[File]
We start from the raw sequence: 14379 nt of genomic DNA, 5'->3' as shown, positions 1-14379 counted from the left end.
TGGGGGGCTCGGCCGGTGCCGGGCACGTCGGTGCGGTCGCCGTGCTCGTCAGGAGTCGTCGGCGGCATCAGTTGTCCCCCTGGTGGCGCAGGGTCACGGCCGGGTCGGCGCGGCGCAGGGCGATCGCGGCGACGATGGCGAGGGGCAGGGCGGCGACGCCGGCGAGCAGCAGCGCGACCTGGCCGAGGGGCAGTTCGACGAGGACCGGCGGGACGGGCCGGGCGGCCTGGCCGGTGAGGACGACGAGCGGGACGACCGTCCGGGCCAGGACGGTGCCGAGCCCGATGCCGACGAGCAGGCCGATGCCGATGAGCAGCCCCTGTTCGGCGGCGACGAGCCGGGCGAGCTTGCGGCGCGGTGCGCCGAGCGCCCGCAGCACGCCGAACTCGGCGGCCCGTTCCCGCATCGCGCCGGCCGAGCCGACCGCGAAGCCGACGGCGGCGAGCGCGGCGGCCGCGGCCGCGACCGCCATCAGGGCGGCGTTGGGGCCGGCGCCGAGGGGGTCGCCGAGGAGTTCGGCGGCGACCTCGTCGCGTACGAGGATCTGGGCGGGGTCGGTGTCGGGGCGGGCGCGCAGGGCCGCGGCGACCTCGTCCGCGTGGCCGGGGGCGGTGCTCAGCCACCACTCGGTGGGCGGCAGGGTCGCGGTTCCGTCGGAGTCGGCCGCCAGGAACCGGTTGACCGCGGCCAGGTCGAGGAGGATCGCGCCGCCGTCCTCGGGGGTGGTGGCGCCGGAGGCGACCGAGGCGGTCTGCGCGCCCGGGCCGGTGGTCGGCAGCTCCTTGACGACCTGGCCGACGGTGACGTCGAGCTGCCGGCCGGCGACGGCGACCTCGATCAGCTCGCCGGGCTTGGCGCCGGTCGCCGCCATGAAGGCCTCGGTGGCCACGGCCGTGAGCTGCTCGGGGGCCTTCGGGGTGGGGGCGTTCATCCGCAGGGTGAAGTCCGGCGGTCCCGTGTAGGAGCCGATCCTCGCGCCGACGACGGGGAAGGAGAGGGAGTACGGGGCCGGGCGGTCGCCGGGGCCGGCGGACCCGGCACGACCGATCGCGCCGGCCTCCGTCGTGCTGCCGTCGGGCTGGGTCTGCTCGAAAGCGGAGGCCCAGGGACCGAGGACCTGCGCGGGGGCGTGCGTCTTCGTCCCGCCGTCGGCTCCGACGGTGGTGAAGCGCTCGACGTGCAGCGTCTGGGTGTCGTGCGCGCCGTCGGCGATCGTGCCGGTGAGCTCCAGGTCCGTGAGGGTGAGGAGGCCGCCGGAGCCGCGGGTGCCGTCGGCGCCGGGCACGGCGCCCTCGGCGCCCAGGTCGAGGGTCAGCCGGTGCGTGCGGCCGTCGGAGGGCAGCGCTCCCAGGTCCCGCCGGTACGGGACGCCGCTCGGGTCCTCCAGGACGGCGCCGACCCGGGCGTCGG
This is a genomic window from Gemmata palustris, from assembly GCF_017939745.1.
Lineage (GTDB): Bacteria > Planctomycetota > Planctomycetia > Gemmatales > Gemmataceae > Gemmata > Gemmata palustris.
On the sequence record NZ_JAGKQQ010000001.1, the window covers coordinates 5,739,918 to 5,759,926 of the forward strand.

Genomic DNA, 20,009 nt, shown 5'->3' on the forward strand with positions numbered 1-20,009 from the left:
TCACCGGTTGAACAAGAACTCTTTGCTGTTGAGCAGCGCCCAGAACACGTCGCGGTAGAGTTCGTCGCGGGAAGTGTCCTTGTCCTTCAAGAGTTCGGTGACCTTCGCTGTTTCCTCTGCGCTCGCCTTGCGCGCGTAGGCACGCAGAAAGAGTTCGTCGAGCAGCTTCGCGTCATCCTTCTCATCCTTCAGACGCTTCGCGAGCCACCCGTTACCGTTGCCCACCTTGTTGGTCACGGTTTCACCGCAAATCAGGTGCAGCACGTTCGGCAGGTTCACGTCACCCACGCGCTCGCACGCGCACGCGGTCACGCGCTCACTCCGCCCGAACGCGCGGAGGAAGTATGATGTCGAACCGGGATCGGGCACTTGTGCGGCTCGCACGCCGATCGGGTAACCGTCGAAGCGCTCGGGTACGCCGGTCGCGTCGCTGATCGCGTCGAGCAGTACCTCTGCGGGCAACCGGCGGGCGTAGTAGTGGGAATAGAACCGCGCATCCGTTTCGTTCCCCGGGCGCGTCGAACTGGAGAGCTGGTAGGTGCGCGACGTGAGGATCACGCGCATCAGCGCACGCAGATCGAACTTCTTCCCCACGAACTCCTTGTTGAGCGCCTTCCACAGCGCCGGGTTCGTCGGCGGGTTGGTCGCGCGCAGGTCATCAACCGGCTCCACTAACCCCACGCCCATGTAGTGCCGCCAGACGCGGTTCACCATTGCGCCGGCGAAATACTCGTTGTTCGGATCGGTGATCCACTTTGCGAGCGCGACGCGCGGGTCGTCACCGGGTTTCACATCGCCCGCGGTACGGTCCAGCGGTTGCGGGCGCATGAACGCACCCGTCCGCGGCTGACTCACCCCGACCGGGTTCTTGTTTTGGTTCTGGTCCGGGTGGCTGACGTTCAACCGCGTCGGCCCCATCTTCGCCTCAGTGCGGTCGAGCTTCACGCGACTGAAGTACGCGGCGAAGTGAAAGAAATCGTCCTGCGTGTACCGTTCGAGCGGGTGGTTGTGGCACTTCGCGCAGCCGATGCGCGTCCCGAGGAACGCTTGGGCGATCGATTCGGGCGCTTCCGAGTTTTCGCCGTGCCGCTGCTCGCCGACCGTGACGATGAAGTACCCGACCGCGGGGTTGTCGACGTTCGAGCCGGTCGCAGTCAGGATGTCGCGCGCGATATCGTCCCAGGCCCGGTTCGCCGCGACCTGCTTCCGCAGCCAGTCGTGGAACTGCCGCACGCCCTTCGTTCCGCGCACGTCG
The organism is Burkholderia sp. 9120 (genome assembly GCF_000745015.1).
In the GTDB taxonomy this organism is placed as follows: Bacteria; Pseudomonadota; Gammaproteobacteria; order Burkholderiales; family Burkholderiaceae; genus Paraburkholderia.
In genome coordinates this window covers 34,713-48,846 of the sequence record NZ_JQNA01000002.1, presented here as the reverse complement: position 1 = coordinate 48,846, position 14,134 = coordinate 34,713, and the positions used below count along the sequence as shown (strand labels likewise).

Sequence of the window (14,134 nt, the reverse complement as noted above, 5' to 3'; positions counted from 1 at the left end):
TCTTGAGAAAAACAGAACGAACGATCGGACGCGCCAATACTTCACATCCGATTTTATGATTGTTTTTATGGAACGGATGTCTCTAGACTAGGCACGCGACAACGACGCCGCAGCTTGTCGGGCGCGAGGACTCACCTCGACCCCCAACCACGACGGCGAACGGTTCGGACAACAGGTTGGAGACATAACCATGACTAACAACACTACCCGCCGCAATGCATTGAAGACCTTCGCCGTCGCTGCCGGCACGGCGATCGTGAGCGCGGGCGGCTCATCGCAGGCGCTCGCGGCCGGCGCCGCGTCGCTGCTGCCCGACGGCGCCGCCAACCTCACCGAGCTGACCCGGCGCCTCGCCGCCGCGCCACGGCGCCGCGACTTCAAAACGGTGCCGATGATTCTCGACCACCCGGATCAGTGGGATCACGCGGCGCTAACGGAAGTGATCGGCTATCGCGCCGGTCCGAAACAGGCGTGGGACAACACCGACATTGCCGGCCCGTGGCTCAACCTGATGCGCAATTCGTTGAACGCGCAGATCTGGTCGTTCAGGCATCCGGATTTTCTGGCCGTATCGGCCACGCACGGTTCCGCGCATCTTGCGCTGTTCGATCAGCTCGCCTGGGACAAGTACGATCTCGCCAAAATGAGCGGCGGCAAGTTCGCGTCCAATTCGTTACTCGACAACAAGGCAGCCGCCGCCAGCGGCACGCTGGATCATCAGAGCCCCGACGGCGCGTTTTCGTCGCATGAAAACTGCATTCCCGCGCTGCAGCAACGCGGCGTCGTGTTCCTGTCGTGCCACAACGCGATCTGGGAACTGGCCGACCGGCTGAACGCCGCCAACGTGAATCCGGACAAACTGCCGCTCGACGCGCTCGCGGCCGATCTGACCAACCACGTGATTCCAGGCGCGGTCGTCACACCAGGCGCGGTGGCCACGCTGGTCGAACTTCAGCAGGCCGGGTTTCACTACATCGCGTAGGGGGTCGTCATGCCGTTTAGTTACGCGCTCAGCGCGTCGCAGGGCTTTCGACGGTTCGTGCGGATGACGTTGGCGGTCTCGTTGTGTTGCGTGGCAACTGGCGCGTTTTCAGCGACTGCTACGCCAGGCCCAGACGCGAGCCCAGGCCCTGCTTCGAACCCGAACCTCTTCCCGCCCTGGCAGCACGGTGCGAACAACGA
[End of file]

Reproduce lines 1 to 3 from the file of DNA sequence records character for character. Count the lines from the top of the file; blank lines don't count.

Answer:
We start from the raw sequence: 14379 nt of genomic DNA, 5'->3' as shown, positions 1-14379 counted from the left end.
TGGGGGGCTCGGCCGGTGCCGGGCACGTCGGTGCGGTCGCCGTGCTCGTCAGGAGTCGTCGGCGGCATCAGTTGTCCCCCTGGTGGCGCAGGGTCACGGCCGGGTCGGCGCGGCGCAGGGCGATCGCGGCGACGATGGCGAGGGGCAGGGCGGCGACGCCGGCGAGCAGCAGCGCGACCTGGCCGAGGGGCAGTTCGACGAGGACCGGCGGGACGGGCCGGGCGGCCTGGCCGGTGAGGACGACGAGCGGGACGACCGTCCGGGCCAGGACGGTGCCGAGCCCGATGCCGACGAGCAGGCCGATGCCGATGAGCAGCCCCTGTTCGGCGGCGACGAGCCGGGCGAGCTTGCGGCGCGGTGCGCCGAGCGCCCGCAGCACGCCGAACTCGGCGGCCCGTTCCCGCATCGCGCCGGCCGAGCCGACCGCGAAGCCGACGGCGGCGAGCGCGGCGGCCGCGGCCGCGACCGCCATCAGGGCGGCGTTGGGGCCGGCGCCGAGGGGGTCGCCGAGGAGTTCGGCGGCGACCTCGTCGCGTACGAGGATCTGGGCGGGGTCGGTGTCGGGGCGGGCGCGCAGGGCCGCGGCGACCTCGTCCGCGTGGCCGGGGGCGGTGCTCAGCCACCACTCGGTGGGCGGCAGGGTCGCGGTTCCGTCGGAGTCGGCCGCCAGGAACCGGTTGACCGCGGCCAGGTCGAGGAGGATCGCGCCGCCGTCCTCGGGGGTGGTGGCGCCGGAGGCGACCGAGGCGGTCTGCGCGCCCGGGCCGGTGGTCGGCAGCTCCTTGACGACCTGGCCGACGGTGACGTCGAGCTGCCGGCCGGCGACGGCGACCTCGATCAGCTCGCCGGGCTTGGCGCCGGTCGCCGCCATGAAGGCCTCGGTGGCCACGGCCGTGAGCTGCTCGGGGGCCTTCGGGGTGGGGGCGTTCATCCGCAGGGTGAAGTCCGGCGGTCCCGTGTAGGAGCCGATCCTCGCGCCGACGACGGGGAAGGAGAGGGAGTACGGGGCCGGGCGGTCGCCGGGGCCGGCGGACCCGGCACGACCGATCGCGCCGGCCTCCGTCGTGCTGCCGTCGGGCTGGGTCTGCTCGAAAGCGGAGGCCCAGGGACCGAGGACCTGCGCGGGGGCGTGCGTCTTCGTCCCGCCGTCGGCTCCGACGGTGGTGAAGCGCTCGACGTGCAGCGTCTGGGTGTCGTGCGCGCCGTCGGCGATCGTGCCGGTGAGCTCCAGGTCCGTGAGGGTGAGGAGGCCGCCGGAGCCGCGGGTGCCGTCGGCGCCGGGCACGGCGCCCTCGGCGCCCAGGTCGAGGGTCAGCCGGTGCGTGCGGCCGTCGGAGGGCAGCGCTCCCAGGTCCCGCCGGTACGGGACGCCGCTCGGGTCCTCCAGGACGGCGCCGACCCGGGCGTCGG
This is a genomic window from Gemmata palustris, from assembly GCF_017939745.1.